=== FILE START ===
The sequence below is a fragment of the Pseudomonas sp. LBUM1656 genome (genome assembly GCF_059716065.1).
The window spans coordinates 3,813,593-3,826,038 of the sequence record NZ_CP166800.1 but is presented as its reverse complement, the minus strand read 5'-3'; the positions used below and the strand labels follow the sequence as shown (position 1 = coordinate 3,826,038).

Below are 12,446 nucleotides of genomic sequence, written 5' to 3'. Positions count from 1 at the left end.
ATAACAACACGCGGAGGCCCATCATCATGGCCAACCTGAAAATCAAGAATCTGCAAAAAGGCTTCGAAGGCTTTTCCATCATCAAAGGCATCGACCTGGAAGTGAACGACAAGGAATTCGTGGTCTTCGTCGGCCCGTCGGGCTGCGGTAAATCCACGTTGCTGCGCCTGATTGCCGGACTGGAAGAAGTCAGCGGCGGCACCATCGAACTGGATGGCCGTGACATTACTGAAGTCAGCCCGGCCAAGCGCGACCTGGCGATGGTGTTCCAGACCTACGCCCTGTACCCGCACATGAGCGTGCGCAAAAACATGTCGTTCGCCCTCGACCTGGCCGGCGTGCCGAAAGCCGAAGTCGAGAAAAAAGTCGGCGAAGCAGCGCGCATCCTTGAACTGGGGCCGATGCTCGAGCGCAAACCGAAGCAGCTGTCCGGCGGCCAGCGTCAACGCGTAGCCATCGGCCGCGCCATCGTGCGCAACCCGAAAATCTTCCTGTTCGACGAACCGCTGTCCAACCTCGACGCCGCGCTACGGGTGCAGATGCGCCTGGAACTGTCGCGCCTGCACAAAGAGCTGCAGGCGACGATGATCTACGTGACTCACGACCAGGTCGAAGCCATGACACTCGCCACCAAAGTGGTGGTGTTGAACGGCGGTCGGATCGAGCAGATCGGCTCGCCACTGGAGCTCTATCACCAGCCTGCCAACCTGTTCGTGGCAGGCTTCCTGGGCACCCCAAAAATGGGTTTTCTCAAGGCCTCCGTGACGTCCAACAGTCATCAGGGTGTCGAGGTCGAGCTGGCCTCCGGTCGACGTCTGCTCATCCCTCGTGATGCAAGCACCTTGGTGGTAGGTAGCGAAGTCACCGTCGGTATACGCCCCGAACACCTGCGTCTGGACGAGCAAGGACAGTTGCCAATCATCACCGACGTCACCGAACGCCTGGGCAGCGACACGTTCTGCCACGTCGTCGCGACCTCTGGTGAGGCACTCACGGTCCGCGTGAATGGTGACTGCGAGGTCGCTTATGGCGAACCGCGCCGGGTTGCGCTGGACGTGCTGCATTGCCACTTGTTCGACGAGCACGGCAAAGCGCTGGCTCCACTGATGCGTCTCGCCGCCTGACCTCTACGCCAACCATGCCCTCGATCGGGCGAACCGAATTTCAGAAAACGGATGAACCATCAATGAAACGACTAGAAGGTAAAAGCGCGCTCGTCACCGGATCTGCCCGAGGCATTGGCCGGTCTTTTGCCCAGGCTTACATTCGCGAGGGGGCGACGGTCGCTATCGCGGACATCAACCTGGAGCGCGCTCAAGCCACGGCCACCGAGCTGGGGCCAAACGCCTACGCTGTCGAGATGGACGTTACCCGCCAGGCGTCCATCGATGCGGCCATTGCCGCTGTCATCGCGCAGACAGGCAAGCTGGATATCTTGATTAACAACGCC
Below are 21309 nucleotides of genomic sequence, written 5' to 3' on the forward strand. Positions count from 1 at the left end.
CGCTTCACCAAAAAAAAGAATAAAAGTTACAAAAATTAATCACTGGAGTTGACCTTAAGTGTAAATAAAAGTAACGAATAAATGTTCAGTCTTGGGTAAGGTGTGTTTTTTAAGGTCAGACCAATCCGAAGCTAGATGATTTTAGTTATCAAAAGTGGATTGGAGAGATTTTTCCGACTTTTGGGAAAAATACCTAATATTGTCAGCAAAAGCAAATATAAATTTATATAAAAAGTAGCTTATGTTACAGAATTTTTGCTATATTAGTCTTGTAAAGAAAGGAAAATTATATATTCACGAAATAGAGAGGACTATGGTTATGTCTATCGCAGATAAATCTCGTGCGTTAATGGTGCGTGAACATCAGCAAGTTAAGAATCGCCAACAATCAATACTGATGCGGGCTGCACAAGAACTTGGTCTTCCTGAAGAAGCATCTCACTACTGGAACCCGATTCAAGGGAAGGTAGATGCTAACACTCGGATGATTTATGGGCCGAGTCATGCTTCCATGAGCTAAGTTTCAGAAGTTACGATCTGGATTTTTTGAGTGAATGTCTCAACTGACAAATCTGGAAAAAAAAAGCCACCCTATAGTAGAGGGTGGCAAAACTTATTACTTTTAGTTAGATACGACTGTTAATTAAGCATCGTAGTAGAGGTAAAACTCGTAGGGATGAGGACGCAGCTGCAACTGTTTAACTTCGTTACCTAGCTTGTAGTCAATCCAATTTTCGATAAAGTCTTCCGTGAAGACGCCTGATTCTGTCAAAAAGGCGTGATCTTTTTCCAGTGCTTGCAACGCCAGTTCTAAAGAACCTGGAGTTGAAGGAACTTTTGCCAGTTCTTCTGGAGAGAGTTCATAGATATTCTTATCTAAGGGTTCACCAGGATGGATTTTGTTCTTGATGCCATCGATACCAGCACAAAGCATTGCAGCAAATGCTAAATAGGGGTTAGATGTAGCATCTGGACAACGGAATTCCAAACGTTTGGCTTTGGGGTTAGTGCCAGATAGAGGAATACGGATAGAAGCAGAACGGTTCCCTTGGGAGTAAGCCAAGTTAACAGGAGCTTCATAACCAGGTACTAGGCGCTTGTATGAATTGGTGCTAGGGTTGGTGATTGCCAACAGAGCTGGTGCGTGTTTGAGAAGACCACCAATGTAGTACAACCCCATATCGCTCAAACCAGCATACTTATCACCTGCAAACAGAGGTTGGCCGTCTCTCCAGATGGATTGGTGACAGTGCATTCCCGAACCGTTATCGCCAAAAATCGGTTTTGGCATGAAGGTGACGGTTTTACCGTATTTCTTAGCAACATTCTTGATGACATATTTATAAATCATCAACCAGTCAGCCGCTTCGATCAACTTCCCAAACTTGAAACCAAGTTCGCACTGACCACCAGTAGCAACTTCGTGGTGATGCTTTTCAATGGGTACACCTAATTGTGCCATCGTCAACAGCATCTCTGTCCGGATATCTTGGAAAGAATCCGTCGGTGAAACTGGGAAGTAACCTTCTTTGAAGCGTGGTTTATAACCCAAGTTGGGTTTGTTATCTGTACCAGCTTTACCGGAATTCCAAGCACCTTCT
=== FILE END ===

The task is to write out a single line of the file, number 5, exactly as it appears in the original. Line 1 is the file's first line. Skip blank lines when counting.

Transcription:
Below are 21309 nucleotides of genomic sequence, written 5' to 3' on the forward strand. Positions count from 1 at the left end.